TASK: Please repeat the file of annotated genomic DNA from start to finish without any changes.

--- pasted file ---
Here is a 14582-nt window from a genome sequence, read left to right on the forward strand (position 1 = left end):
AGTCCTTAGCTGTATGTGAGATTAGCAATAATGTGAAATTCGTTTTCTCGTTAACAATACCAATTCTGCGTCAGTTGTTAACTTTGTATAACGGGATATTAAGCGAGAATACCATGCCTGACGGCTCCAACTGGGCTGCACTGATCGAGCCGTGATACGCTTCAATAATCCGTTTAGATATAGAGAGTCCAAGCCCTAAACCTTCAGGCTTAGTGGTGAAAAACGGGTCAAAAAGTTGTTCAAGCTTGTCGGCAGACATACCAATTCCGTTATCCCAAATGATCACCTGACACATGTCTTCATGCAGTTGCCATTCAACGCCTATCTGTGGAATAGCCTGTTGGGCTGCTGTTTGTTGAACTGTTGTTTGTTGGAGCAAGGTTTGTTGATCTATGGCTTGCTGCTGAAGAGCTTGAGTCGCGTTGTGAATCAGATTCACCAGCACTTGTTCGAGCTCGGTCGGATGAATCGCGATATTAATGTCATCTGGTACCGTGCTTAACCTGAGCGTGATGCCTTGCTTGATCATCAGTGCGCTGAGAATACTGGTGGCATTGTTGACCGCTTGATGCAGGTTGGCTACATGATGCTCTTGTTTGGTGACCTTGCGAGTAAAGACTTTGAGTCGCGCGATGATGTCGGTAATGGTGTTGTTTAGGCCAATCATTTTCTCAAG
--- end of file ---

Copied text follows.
Here is a 14582-nt window from a genome sequence, read left to right on the forward strand (position 1 = left end):
AGTCCTTAGCTGTATGTGAGATTAGCAATAATGTGAAATTCGTTTTCTCGTTAACAATACCAATTCTGCGTCAGTTGTTAACTTTGTATAACGGGATATTAAGCGAGAATACCATGCCTGACGGCTCCAACTGGGCTGCACTGATCGAGCCGTGATACGCTTCAATAATCCGTTTAGATATAGAGAGTCCAAGCCCTAAACCTTCAGGCTTAGTGGTGAAAAACGGGTCAAAAAGTTGTTCAAGCTTGTCGGCAGACATACCAATTCCGTTATCCCAAATGATCACCTGACACATGTCTTCATGCAGTTGCCATTCAACGCCTATCTGTGGAATAGCCTGTTGGGCTGCTGTTTGTTGAACTGTTGTTTGTTGGAGCAAGGTTTGTTGATCTATGGCTTGCTGCTGAAGAGCTTGAGTCGCGTTGTGAATCAGATTCACCAGCACTTGTTCGAGCTCGGTCGGATGAATCGCGATATTAATGTCATCTGGTACCGTGCTTAACCTGAGCGTGATGCCTTGCTTGATCATCAGTGCGCTGAGAATACTGGTGGCATTGTTGACCGCTTGATGCAGGTTGGCTACATGATGCTCTTGTTTGGTGACCTTGCGAGTAAAGACTTTGAGTCGCGCGATGATGTCGGTAATGGTGTTGTTTAGGCCAATCATTTTCTCAAG